I belong to a Toastmasters group with an emphasis on writing. We call ourselves the Rough Writers. Every year we have a “Bragging Writes” contest, in which we are given a randomly generated sentence as a writing prompt. This was this year’s prompt:
The whacky antique dealer took pictures near a broken refrigerator about an hour ago to discover the secret.
The goal was to come up with a short story based on that prompt. You can use the sentence in the story if you want to, but you don’t have to. However, it is encouraged to use as many of the elements of the prompt as you can. What follows was my entry.
The Colorful Adventures of Zachary and Zeno: Chapter One
It was strange to watch Zeno skulk about in the backyard of the antique store. But his wacky behavior of late had gotten me so curious, I couldn’t resist spying on him.
Every night this week, I doubled back after leaving the shop where I helped out with cataloging and cleaning. I’d climb under the back wire fence where it was bent and easy to move. And then I’d sit there with my binoculars trained on the back window and munch on a turkey and cheddar sandwich.
Most nights, I’d see him simply tinkering around the store. There was an intensity to his movements, so I knew something was up. And finally, tonight, my waiting was rewarded.
The moon was full and dimly lit the various old contraptions Zeno had collected over the years. Old appliances. Rusted agricultural equipment. Abandoned bits of boats and cars. Some of these things he was able to sell. Others not so much. It didn’t matter. Zany Zeno had a passion for his chosen vocation, a dealer in antiques.
Tonight, just about midnight, he stepped out of the back door. He was wearing an old, brown leather jacket and a matching brown Kodiak oilskin hat. He turned around and locked the door, and then headed my direction. I knew he couldn’t see me, so I didn’t panic.
I noticed he had an old Polaroid camera hanging around his neck. As he made his way through the maze of societal detritus, he kept looking furtively around, as if making sure no one was following. Finally, he stopped in front of a broken 1953 Coldspot refrigerator. Rust showed here and there through cracks in the paint and the door hung precariously on one hinge.
Zeno lifted the camera and aimed it just to the left of the frig. I saw the flash of the camera’s bulb. And then he was gone.
And I mean gone. The frig was there. But Zeno was not.
I closed my eyes and shook my head. When I opened my eyes again, he still wasn’t there.
What had happened?
~ ~ ~
That took place an hour ago.
Now I was standing by the broken Coldspot. I could clearly see the impressions of Zeno’s shoes just two feet from the frig. I saw the trail of his footprints leading up to that spot. Unless he was a master of walking backward in exactly the same places he stepped moving forward, there was no way he had walked away while I was momentarily blinded by the flash.
Being a geek, I had peeked inside the refrigerator to see if it was hiding a portal to another world or perhaps was bigger on the inside. It wasn’t. It looked like an ordinary old frig that had seen better days.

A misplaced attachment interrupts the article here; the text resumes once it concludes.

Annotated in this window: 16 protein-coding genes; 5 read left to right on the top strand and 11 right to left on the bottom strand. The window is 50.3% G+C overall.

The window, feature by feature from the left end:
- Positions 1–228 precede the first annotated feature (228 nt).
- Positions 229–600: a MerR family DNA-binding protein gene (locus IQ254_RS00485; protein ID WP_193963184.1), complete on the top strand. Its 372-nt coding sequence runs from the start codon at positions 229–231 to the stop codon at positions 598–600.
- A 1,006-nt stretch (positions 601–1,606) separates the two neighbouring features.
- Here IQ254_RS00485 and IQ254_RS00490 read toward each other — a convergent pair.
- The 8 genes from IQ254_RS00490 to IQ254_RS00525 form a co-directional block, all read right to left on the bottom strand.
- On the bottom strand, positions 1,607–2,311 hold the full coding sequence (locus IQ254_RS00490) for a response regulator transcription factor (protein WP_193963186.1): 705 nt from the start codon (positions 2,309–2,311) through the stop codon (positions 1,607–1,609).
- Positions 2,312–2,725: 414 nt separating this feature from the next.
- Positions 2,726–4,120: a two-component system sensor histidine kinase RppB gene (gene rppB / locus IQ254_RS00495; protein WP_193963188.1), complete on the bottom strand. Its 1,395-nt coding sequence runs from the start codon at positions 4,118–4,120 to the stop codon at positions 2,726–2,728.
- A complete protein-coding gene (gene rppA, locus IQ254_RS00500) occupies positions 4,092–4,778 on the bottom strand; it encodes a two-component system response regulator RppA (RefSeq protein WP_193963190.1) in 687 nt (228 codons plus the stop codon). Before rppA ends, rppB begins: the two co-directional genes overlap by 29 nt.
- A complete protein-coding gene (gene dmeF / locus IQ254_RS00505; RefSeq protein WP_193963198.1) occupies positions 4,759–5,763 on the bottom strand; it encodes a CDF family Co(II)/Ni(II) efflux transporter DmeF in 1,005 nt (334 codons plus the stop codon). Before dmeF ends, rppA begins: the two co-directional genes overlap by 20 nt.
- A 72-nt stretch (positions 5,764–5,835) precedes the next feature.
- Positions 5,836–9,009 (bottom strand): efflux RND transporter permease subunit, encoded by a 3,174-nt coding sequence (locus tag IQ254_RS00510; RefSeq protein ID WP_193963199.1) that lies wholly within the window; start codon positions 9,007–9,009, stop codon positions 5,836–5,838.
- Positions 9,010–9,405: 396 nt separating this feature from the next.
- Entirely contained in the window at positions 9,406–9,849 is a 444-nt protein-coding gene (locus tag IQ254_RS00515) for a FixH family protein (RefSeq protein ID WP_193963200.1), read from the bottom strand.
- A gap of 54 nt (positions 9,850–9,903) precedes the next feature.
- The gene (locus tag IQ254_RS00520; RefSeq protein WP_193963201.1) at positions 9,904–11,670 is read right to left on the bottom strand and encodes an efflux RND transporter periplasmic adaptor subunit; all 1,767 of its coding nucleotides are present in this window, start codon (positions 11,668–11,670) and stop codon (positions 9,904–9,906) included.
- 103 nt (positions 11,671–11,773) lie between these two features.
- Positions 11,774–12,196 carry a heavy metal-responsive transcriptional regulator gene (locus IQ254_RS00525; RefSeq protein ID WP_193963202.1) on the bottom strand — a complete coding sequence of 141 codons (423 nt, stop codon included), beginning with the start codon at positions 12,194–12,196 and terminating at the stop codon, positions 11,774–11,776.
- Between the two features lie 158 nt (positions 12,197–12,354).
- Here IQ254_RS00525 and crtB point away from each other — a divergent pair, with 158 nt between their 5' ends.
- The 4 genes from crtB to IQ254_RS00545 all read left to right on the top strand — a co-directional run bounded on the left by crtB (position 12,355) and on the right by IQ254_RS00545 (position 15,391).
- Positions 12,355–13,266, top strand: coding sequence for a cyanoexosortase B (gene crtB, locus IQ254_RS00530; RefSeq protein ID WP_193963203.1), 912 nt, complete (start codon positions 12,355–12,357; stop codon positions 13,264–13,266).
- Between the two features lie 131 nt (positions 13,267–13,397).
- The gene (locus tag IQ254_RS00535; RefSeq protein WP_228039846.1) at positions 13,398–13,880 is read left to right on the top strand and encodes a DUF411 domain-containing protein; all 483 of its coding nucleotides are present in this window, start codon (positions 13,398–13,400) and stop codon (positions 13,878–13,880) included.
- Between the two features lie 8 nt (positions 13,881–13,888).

I scratched my head and went back to the antique shop. I felt around the top of the window frame to the right, feeling for the spare key. It fell to the ground and I almost lost track of it in a tuft of weeds.
I unlocked the back door. The back room was a mess, as usual. There was no sign of Zeno. In one corner, there was a table with a pile of old cameras. Tossed to one side of the pile was what looked like a map.
Upon closer inspection, it was the wackiest map I’d ever seen. It was covered with glyphs I didn’t understand and images that looked like they were taken straight out of the Sunday comics.
In the middle of the map, was a caricature of a refrigerator with what looked like a ball of light floating at its side.
Its left side.
I felt a tingle run up the back of my neck.
What did it all mean? Had Zany Zeno found some secret worth finding in the junk he collected?
I rummaged through the pile of old cameras and found a Brownie Hawkeye camera. It reminded me of something you’d see used by a reporter in a 1950s B movie. There were a couple of flashbulbs on the table that fit it, so I decided to try a little experiment.
I took the camera out to the old frig, carefully stood in Zeno’s footprints, aimed the camera to one side of the frig and snapped a picture. Nothing happened.
Then I remembered, he had pointed it to the left side. After inserting the last flashbulb into the flash holder, I re-aimed and snapped another picture.
The world exploded with color.
I was no longer standing in the moonlit backyard of the antique shop. I was standing on the top of a small hillside covered with fresh, green grass and a multitude of wildflowers.
~ ~ ~
A moment passed and I realized that these were not ordinary blades of grass nor common wildflowers. They looked like cartoons! I suddenly found myself in a world reminiscent of Song of the South or, more accurately, The New Adventures of Huckleberry Finn.
I looked around, and far off in the distance, prancing along a brick-laid path, I could see wacky old Zeno. He hadn’t gone far in an hour. Perhaps because he kept stopping to smell or pick a cartoon flower. I shouted his name and ran down the hillside after him.
It didn’t take long to catch up to him. When he finally heard me, he stopped and waited as I caught up. As I huffed and puffed and caught back my wind, he said, “Zachary! What took you so long!”
NOTE: I wrote this as a standalone, with no intention for there to be a Chapter Two … kind of like Mel Brooks’ History of the World, Part 1.